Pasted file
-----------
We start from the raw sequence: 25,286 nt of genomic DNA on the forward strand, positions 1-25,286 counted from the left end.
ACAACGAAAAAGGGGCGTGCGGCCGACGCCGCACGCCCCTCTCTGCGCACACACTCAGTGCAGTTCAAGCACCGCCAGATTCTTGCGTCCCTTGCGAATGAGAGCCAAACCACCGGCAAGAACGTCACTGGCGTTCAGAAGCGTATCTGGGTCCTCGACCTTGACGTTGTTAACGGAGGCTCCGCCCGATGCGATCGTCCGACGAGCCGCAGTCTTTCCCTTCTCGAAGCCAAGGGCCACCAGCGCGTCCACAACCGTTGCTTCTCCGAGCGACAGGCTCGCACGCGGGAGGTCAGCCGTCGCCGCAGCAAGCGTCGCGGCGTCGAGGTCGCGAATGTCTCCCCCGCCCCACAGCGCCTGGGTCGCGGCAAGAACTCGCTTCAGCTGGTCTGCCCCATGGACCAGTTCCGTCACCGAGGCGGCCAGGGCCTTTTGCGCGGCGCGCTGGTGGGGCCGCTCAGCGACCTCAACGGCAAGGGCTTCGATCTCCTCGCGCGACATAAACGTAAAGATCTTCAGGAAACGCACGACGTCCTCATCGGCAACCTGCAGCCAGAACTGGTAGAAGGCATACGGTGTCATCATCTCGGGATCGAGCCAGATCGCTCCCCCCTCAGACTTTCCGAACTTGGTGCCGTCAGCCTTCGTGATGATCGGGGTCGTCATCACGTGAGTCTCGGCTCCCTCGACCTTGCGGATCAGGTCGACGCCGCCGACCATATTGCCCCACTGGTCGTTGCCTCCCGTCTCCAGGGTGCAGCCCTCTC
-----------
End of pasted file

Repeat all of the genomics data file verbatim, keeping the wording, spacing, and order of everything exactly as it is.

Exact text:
We start from the raw sequence: 25,286 nt of genomic DNA on the forward strand, positions 1-25,286 counted from the left end.
ACAACGAAAAAGGGGCGTGCGGCCGACGCCGCACGCCCCTCTCTGCGCACACACTCAGTGCAGTTCAAGCACCGCCAGATTCTTGCGTCCCTTGCGAATGAGAGCCAAACCACCGGCAAGAACGTCACTGGCGTTCAGAAGCGTATCTGGGTCCTCGACCTTGACGTTGTTAACGGAGGCTCCGCCCGATGCGATCGTCCGACGAGCCGCAGTCTTTCCCTTCTCGAAGCCAAGGGCCACCAGCGCGTCCACAACCGTTGCTTCTCCGAGCGACAGGCTCGCACGCGGGAGGTCAGCCGTCGCCGCAGCAAGCGTCGCGGCGTCGAGGTCGCGAATGTCTCCCCCGCCCCACAGCGCCTGGGTCGCGGCAAGAACTCGCTTCAGCTGGTCTGCCCCATGGACCAGTTCCGTCACCGAGGCGGCCAGGGCCTTTTGCGCGGCGCGCTGGTGGGGCCGCTCAGCGACCTCAACGGCAAGGGCTTCGATCTCCTCGCGCGACATAAACGTAAAGATCTTCAGGAAACGCACGACGTCCTCATCGGCAACCTGCAGCCAGAACTGGTAGAAGGCATACGGTGTCATCATCTCGGGATCGAGCCAGATCGCTCCCCCCTCAGACTTTCCGAACTTGGTGCCGTCAGCCTTCGTGATGATCGGGGTCGTCATCACGTGAGTCTCGGCTCCCTCGACCTTGCGGATCAGGTCGACGCCGCCGACCATATTGCCCCACTGGTCGTTGCCTCCCGTCTCCAGGGTGCAGCCCTCTC